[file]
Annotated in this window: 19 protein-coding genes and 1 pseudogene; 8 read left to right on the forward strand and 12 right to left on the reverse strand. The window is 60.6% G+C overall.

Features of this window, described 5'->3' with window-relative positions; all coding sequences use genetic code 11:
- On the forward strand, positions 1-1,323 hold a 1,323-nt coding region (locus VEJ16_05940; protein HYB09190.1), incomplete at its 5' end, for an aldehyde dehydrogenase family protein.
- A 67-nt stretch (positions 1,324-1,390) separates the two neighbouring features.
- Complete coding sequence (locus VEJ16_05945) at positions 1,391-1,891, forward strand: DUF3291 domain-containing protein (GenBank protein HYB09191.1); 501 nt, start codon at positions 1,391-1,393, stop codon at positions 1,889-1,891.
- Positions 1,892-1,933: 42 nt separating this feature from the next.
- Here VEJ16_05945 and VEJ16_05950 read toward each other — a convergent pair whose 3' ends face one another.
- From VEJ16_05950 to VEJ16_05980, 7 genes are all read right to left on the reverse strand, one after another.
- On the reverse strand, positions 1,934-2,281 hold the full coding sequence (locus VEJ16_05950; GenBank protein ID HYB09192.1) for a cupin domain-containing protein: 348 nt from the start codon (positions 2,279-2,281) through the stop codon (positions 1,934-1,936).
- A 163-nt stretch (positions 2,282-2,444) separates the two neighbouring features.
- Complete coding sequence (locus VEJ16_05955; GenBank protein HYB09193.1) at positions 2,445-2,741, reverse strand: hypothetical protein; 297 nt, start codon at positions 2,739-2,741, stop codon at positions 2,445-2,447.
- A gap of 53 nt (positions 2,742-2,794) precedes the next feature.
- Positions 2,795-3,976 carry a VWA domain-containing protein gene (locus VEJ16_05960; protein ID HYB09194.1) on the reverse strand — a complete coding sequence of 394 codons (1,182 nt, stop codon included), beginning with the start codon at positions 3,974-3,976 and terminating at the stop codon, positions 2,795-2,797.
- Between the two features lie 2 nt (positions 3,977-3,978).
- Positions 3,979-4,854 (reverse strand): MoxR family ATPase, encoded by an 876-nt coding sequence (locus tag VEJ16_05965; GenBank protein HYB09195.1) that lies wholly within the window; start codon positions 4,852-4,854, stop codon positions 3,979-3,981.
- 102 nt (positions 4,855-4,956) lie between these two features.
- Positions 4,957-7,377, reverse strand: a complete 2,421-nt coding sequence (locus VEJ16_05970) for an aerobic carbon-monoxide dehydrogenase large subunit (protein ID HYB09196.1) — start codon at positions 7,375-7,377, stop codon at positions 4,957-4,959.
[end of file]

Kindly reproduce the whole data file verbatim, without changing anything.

Annotated in this window: 19 protein-coding genes and 1 pseudogene; 8 read left to right on the forward strand and 12 right to left on the reverse strand. The window is 60.6% G+C overall.

Features of this window, described 5'->3' with window-relative positions; all coding sequences use genetic code 11:
- On the forward strand, positions 1-1,323 hold a 1,323-nt coding region (locus VEJ16_05940; protein HYB09190.1), incomplete at its 5' end, for an aldehyde dehydrogenase family protein.
- A 67-nt stretch (positions 1,324-1,390) separates the two neighbouring features.
- Complete coding sequence (locus VEJ16_05945) at positions 1,391-1,891, forward strand: DUF3291 domain-containing protein (GenBank protein HYB09191.1); 501 nt, start codon at positions 1,391-1,393, stop codon at positions 1,889-1,891.
- Positions 1,892-1,933: 42 nt separating this feature from the next.
- Here VEJ16_05945 and VEJ16_05950 read toward each other — a convergent pair whose 3' ends face one another.
- From VEJ16_05950 to VEJ16_05980, 7 genes are all read right to left on the reverse strand, one after another.
- On the reverse strand, positions 1,934-2,281 hold the full coding sequence (locus VEJ16_05950; GenBank protein ID HYB09192.1) for a cupin domain-containing protein: 348 nt from the start codon (positions 2,279-2,281) through the stop codon (positions 1,934-1,936).
- A 163-nt stretch (positions 2,282-2,444) separates the two neighbouring features.
- Complete coding sequence (locus VEJ16_05955; GenBank protein HYB09193.1) at positions 2,445-2,741, reverse strand: hypothetical protein; 297 nt, start codon at positions 2,739-2,741, stop codon at positions 2,445-2,447.
- A gap of 53 nt (positions 2,742-2,794) precedes the next feature.
- Positions 2,795-3,976 carry a VWA domain-containing protein gene (locus VEJ16_05960; protein ID HYB09194.1) on the reverse strand — a complete coding sequence of 394 codons (1,182 nt, stop codon included), beginning with the start codon at positions 3,974-3,976 and terminating at the stop codon, positions 2,795-2,797.
- Between the two features lie 2 nt (positions 3,977-3,978).
- Positions 3,979-4,854 (reverse strand): MoxR family ATPase, encoded by an 876-nt coding sequence (locus tag VEJ16_05965; GenBank protein HYB09195.1) that lies wholly within the window; start codon positions 4,852-4,854, stop codon positions 3,979-3,981.
- 102 nt (positions 4,855-4,956) lie between these two features.
- Positions 4,957-7,377, reverse strand: a complete 2,421-nt coding sequence (locus VEJ16_05970) for an aerobic carbon-monoxide dehydrogenase large subunit (protein ID HYB09196.1) — start codon at positions 7,375-7,377, stop codon at positions 4,957-4,959.